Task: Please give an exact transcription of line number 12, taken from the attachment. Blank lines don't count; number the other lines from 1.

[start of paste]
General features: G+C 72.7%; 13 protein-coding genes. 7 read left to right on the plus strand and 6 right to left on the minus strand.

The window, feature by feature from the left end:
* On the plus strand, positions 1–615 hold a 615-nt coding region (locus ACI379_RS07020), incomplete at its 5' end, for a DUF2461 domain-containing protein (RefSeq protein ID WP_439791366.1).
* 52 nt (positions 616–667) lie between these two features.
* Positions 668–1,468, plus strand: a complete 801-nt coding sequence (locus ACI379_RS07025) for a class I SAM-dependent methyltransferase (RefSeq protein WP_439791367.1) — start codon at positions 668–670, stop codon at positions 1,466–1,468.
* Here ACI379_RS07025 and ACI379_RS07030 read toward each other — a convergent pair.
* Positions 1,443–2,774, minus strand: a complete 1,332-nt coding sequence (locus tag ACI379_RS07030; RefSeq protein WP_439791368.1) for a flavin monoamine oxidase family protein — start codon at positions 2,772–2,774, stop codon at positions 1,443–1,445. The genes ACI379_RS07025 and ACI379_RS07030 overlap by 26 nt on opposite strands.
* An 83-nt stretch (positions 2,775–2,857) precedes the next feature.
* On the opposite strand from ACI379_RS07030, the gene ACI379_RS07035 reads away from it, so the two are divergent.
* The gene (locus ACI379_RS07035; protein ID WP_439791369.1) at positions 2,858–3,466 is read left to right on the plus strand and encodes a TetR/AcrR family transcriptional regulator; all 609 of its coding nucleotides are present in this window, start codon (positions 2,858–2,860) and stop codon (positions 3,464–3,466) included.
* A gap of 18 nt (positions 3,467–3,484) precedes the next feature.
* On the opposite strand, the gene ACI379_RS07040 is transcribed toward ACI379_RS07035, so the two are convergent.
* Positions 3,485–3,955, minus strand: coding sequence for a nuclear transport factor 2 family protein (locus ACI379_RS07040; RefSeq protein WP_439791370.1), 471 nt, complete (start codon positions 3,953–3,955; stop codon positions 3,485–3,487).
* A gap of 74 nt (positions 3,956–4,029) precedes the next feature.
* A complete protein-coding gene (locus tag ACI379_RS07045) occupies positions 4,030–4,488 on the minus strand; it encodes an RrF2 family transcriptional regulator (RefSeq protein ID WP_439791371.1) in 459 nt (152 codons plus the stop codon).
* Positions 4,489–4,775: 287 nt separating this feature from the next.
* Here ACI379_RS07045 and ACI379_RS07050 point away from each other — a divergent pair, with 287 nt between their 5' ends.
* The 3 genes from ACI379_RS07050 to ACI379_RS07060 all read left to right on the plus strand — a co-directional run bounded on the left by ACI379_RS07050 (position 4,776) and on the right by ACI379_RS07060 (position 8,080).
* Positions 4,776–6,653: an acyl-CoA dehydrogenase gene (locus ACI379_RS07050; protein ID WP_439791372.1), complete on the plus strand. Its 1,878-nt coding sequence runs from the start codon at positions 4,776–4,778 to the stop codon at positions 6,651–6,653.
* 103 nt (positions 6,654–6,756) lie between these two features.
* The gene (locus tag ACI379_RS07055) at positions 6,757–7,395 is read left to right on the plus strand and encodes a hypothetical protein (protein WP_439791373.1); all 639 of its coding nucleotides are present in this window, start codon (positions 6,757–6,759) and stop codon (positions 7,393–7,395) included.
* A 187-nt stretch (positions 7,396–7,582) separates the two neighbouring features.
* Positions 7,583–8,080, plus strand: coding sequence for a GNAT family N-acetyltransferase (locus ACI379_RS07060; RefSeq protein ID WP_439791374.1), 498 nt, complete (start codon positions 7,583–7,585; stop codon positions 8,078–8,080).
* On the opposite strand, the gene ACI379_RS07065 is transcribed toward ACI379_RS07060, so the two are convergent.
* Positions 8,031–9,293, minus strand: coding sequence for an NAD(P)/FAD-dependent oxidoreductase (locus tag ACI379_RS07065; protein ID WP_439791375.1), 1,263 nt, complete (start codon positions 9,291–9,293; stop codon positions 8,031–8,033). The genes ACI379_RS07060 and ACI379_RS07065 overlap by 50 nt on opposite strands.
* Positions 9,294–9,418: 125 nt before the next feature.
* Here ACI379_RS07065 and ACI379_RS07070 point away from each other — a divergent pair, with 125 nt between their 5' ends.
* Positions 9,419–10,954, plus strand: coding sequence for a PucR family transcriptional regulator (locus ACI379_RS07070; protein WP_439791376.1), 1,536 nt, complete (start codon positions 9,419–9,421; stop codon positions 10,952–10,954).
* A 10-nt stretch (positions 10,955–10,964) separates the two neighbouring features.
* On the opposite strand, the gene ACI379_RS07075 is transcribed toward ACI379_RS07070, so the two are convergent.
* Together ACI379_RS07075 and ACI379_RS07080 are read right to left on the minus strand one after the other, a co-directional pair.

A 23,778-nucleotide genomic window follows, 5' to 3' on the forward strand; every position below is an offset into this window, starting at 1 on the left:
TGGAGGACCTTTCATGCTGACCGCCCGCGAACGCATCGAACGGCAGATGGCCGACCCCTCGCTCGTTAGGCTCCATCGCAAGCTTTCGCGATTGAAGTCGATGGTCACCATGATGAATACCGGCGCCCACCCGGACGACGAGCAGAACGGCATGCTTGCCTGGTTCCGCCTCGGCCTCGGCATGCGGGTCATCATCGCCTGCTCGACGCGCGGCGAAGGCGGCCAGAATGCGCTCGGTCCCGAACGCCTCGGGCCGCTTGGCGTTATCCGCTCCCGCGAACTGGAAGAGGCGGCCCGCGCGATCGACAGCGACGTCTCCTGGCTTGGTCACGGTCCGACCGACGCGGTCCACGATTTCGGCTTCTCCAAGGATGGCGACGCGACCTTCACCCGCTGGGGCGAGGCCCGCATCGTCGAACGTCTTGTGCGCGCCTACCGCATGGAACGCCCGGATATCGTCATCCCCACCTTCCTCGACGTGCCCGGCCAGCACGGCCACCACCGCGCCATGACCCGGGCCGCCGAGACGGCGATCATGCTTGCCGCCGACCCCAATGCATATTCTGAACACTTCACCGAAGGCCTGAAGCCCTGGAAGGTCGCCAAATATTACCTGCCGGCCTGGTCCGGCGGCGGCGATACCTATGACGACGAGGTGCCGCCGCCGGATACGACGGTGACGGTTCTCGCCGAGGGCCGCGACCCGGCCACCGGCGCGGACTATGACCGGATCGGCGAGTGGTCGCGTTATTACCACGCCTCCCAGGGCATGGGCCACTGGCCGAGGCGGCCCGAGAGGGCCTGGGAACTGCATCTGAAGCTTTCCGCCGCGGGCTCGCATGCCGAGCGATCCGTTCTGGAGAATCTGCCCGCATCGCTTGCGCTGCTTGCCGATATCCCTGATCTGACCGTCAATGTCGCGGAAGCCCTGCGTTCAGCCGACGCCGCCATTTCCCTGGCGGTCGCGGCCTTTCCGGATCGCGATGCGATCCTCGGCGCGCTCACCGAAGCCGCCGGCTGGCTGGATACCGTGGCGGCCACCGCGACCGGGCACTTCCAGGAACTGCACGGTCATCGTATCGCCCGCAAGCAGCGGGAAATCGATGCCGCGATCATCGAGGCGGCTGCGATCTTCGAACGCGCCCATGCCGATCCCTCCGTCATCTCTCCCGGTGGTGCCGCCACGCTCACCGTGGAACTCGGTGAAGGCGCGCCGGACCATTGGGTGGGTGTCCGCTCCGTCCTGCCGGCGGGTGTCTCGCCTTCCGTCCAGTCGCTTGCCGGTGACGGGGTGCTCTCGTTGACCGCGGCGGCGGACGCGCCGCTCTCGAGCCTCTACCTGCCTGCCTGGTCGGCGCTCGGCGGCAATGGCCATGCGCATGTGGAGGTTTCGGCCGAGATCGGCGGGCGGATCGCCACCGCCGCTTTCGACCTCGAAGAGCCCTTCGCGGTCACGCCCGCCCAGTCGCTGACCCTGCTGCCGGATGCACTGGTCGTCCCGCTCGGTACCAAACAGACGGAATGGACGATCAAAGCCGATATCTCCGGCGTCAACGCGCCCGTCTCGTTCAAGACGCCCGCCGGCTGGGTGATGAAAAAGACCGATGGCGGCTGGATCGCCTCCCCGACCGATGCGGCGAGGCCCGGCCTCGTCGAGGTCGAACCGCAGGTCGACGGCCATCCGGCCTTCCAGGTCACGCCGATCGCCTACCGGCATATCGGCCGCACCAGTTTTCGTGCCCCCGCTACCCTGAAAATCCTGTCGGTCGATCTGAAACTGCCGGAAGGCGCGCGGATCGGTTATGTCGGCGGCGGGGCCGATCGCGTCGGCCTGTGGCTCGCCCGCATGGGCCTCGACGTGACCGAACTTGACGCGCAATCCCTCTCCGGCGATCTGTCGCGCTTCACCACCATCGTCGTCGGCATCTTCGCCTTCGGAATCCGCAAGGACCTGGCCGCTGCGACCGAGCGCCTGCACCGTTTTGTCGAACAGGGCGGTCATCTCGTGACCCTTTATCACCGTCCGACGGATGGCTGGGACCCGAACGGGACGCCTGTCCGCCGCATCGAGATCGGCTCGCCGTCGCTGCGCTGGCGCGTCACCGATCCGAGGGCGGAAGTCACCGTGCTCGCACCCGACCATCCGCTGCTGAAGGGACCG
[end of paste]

* On the opposite strand, the gene ACI379_RS07040 is transcribed toward ACI379_RS07035, so the two are convergent.